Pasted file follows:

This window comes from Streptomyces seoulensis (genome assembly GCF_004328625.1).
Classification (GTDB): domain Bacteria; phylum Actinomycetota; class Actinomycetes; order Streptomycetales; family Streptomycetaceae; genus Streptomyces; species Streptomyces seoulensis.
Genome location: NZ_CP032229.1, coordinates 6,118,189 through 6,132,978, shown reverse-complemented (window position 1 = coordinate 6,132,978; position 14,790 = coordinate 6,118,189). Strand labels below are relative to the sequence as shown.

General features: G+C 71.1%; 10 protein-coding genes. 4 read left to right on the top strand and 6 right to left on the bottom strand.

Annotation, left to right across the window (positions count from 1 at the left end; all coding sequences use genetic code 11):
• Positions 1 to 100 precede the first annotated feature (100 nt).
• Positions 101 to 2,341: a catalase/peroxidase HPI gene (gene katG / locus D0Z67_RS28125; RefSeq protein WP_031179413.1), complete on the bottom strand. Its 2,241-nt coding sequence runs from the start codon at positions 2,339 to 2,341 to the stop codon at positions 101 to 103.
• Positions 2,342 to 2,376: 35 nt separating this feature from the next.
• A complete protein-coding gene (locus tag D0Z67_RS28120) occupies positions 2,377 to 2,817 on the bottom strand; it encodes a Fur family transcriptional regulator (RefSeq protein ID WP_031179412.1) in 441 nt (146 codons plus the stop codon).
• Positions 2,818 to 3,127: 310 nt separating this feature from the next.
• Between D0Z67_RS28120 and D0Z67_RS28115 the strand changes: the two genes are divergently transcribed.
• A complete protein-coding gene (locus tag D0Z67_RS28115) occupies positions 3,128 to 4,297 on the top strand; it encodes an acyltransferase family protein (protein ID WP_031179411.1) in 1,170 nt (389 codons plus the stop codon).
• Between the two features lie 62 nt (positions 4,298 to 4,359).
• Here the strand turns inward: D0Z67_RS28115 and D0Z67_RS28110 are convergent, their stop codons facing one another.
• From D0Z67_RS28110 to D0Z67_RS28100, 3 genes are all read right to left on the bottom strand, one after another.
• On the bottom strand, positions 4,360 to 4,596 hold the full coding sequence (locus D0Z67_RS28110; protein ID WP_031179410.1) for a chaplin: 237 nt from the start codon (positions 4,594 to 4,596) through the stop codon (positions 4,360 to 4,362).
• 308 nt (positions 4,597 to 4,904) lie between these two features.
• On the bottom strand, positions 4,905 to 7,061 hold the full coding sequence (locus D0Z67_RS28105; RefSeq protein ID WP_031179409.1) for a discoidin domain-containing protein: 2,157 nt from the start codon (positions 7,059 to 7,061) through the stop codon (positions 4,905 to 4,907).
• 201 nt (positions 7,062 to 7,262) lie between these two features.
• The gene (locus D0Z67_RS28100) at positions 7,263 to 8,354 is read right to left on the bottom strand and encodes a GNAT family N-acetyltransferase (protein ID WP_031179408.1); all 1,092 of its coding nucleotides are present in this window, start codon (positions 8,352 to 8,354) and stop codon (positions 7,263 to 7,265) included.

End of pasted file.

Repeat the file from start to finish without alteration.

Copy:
This window comes from Streptomyces seoulensis (genome assembly GCF_004328625.1).
Classification (GTDB): domain Bacteria; phylum Actinomycetota; class Actinomycetes; order Streptomycetales; family Streptomycetaceae; genus Streptomyces; species Streptomyces seoulensis.
Genome location: NZ_CP032229.1, coordinates 6,118,189 through 6,132,978, shown reverse-complemented (window position 1 = coordinate 6,132,978; position 14,790 = coordinate 6,118,189). Strand labels below are relative to the sequence as shown.

General features: G+C 71.1%; 10 protein-coding genes. 4 read left to right on the top strand and 6 right to left on the bottom strand.

Annotation, left to right across the window (positions count from 1 at the left end; all coding sequences use genetic code 11):
• Positions 1 to 100 precede the first annotated feature (100 nt).
• Positions 101 to 2,341: a catalase/peroxidase HPI gene (gene katG / locus D0Z67_RS28125; RefSeq protein WP_031179413.1), complete on the bottom strand. Its 2,241-nt coding sequence runs from the start codon at positions 2,339 to 2,341 to the stop codon at positions 101 to 103.
• Positions 2,342 to 2,376: 35 nt separating this feature from the next.
• A complete protein-coding gene (locus tag D0Z67_RS28120) occupies positions 2,377 to 2,817 on the bottom strand; it encodes a Fur family transcriptional regulator (RefSeq protein ID WP_031179412.1) in 441 nt (146 codons plus the stop codon).
• Positions 2,818 to 3,127: 310 nt separating this feature from the next.
• Between D0Z67_RS28120 and D0Z67_RS28115 the strand changes: the two genes are divergently transcribed.
• A complete protein-coding gene (locus tag D0Z67_RS28115) occupies positions 3,128 to 4,297 on the top strand; it encodes an acyltransferase family protein (protein ID WP_031179411.1) in 1,170 nt (389 codons plus the stop codon).
• Between the two features lie 62 nt (positions 4,298 to 4,359).
• Here the strand turns inward: D0Z67_RS28115 and D0Z67_RS28110 are convergent, their stop codons facing one another.
• From D0Z67_RS28110 to D0Z67_RS28100, 3 genes are all read right to left on the bottom strand, one after another.
• On the bottom strand, positions 4,360 to 4,596 hold the full coding sequence (locus D0Z67_RS28110; protein ID WP_031179410.1) for a chaplin: 237 nt from the start codon (positions 4,594 to 4,596) through the stop codon (positions 4,360 to 4,362).
• 308 nt (positions 4,597 to 4,904) lie between these two features.
• On the bottom strand, positions 4,905 to 7,061 hold the full coding sequence (locus D0Z67_RS28105; RefSeq protein ID WP_031179409.1) for a discoidin domain-containing protein: 2,157 nt from the start codon (positions 7,059 to 7,061) through the stop codon (positions 4,905 to 4,907).
• 201 nt (positions 7,062 to 7,262) lie between these two features.
• The gene (locus D0Z67_RS28100) at positions 7,263 to 8,354 is read right to left on the bottom strand and encodes a GNAT family N-acetyltransferase (protein ID WP_031179408.1); all 1,092 of its coding nucleotides are present in this window, start codon (positions 8,352 to 8,354) and stop codon (positions 7,263 to 7,265) included.